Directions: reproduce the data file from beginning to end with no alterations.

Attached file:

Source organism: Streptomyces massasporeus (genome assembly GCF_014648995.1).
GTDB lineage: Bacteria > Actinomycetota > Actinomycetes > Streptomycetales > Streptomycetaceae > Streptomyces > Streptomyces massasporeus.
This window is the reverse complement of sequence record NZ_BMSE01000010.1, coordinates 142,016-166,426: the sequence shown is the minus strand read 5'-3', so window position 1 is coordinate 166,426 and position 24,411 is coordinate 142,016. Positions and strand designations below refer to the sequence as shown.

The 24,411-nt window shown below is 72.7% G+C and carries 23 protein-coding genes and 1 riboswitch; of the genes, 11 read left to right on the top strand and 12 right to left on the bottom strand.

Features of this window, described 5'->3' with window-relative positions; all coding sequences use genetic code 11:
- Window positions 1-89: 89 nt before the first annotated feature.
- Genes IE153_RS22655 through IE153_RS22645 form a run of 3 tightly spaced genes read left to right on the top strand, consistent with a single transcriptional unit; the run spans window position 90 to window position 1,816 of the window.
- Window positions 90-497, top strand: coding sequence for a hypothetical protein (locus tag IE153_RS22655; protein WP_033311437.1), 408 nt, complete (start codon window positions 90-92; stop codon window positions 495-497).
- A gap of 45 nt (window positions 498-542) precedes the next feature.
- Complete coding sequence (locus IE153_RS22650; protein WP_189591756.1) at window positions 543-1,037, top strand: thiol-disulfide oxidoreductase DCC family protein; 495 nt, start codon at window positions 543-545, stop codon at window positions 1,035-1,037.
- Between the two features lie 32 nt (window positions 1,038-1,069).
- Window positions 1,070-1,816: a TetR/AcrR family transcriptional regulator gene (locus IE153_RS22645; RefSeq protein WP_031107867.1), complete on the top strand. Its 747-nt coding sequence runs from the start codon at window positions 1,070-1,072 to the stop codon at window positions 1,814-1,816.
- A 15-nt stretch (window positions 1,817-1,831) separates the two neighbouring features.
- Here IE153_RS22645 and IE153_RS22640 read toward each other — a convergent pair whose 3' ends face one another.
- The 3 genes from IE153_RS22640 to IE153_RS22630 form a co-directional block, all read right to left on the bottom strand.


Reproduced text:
Source organism: Streptomyces massasporeus (genome assembly GCF_014648995.1).
GTDB lineage: Bacteria > Actinomycetota > Actinomycetes > Streptomycetales > Streptomycetaceae > Streptomyces > Streptomyces massasporeus.
This window is the reverse complement of sequence record NZ_BMSE01000010.1, coordinates 142,016-166,426: the sequence shown is the minus strand read 5'-3', so window position 1 is coordinate 166,426 and position 24,411 is coordinate 142,016. Positions and strand designations below refer to the sequence as shown.

The 24,411-nt window shown below is 72.7% G+C and carries 23 protein-coding genes and 1 riboswitch; of the genes, 11 read left to right on the top strand and 12 right to left on the bottom strand.

Features of this window, described 5'->3' with window-relative positions; all coding sequences use genetic code 11:
- Window positions 1-89: 89 nt before the first annotated feature.
- Genes IE153_RS22655 through IE153_RS22645 form a run of 3 tightly spaced genes read left to right on the top strand, consistent with a single transcriptional unit; the run spans window position 90 to window position 1,816 of the window.
- Window positions 90-497, top strand: coding sequence for a hypothetical protein (locus tag IE153_RS22655; protein WP_033311437.1), 408 nt, complete (start codon window positions 90-92; stop codon window positions 495-497).
- A gap of 45 nt (window positions 498-542) precedes the next feature.
- Complete coding sequence (locus IE153_RS22650; protein WP_189591756.1) at window positions 543-1,037, top strand: thiol-disulfide oxidoreductase DCC family protein; 495 nt, start codon at window positions 543-545, stop codon at window positions 1,035-1,037.
- Between the two features lie 32 nt (window positions 1,038-1,069).
- Window positions 1,070-1,816: a TetR/AcrR family transcriptional regulator gene (locus IE153_RS22645; RefSeq protein WP_031107867.1), complete on the top strand. Its 747-nt coding sequence runs from the start codon at window positions 1,070-1,072 to the stop codon at window positions 1,814-1,816.
- A 15-nt stretch (window positions 1,817-1,831) separates the two neighbouring features.
- Here IE153_RS22645 and IE153_RS22640 read toward each other — a convergent pair whose 3' ends face one another.
- The 3 genes from IE153_RS22640 to IE153_RS22630 form a co-directional block, all read right to left on the bottom strand.